Data availability is also related to the user's expected and perceived performance of the database. Consider this: A user starts an application and performs some function that requests data. Depending on the nature of the request, it may take several minutes or seconds for data to become available, or it might appear instantly on the screen. In the production environment, perception is reality, and if a user feels an application or database is slow, it will create the perception of poor performance. A database environment may be simply stellar in its design and implementation, but expectations might overtake the possible realistic performance of the database and application. In some cases, small changes to the application may help, assuming the database itself has been well-designed. For example, an OLE database call into a Visual Basic record set object may take several seconds. When the screen is painted, an additional few seconds is required. Suppose the screen is painted while the record set is being retrieved from the database. The few seconds it takes to paint the screen so that the screen from the application and the data from the database pop together may be worth it. In this example, the users perceived the database to be slow. A simple change in perception solved the issue.

Data Is Protected

After the data is stored in the database, it is important to ensure that the data is well protected. Database security should be established to protect the data from unauthorized users. Some questions that might be asked to determine how well the data is protected include the following:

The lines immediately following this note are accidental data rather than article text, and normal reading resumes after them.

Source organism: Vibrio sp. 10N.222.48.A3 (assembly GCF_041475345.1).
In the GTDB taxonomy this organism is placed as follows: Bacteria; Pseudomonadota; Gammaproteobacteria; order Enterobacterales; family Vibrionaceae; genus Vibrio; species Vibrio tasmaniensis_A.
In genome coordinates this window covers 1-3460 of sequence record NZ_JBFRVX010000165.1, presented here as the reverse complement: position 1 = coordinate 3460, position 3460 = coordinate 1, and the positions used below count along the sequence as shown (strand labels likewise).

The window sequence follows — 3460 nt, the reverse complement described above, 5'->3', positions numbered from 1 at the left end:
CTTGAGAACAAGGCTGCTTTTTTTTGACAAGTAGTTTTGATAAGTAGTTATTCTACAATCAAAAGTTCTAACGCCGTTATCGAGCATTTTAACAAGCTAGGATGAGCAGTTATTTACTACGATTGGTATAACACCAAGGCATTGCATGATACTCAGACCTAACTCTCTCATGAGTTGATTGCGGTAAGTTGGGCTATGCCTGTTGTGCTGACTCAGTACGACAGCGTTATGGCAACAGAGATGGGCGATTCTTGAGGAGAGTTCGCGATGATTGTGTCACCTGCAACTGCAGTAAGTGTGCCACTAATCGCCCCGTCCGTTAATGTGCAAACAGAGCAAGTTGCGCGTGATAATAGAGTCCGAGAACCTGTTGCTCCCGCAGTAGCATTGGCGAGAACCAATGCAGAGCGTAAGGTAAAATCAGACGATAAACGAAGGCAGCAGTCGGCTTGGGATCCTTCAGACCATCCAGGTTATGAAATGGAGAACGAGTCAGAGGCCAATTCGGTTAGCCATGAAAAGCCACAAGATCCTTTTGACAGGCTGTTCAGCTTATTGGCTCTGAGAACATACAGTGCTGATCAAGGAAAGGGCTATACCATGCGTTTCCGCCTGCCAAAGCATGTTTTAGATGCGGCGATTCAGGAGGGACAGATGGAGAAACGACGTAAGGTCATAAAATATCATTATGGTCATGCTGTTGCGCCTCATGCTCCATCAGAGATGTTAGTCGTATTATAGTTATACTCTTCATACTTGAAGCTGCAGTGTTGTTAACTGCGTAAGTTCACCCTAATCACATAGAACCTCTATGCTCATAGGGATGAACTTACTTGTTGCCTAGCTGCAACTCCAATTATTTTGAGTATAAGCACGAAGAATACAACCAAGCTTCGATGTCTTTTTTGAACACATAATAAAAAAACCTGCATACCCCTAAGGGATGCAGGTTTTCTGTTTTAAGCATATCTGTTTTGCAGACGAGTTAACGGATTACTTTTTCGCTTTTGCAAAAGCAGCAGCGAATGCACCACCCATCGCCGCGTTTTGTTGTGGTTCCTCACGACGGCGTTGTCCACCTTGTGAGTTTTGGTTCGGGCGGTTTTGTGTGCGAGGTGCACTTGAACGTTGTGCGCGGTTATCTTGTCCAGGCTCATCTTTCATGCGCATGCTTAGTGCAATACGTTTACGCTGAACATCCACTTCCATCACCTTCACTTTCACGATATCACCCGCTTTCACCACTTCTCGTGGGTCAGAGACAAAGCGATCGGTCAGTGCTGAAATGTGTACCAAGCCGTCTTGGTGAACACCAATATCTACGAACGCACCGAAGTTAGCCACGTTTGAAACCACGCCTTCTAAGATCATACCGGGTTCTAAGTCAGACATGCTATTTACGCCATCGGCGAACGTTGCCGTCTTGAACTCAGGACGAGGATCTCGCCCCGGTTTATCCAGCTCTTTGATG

• Does security exist in the database?
  • Is the data protected from outside users?
  • Is the data protected from internal users?
  • How easy is it for unauthorized users to access the data?
  • Have there been any security breaches since the database implementation?
  • How easy is it to limit the access to various groups of users within the scope of the database?
  • How easy is it to grant and revoke data access to various groups of users?

Without database security, the database can easily become corrupted, whether intentional or not. It is important to restrict access to the database from individuals not requiring access. As a general rule, you should be able to limit the access to the data at a very low level. Many databases are designed with little or no security. Although a lack of security does not justify the complete redesign of a database, it is a definite setback and can cause problems that leave decision makers with the impression that they have a poor database.

Data Is Accurate

Suppose that storage is sufficient and security is established. Security will stop unauthorized users from entering the database, but what is there to protect the data from users with access? Mainly, constraints should be used to control the allowed data. Constraints are normally applied at the column level, verifying data entered for a particular column. Constraints, however, cannot completely eliminate the chance for inaccurate data. It is the main responsibility of the end user to properly manage the data that is entered.

The following questions will help determine if precautions have been taken to ensure that data is as accurate as possible:

  • Has referential integrity been applied (primary key and foreign key constraints)?
  • What other constraints have been established to check the uniqueness or validity of data?
  • Are data relationships easily maintained within the database?
  • How easy is it for the end user to enter invalid data into the database?
  • Are there edits and constraints in the application interface that supplement those in the database?
  • Have code tables been established for common data?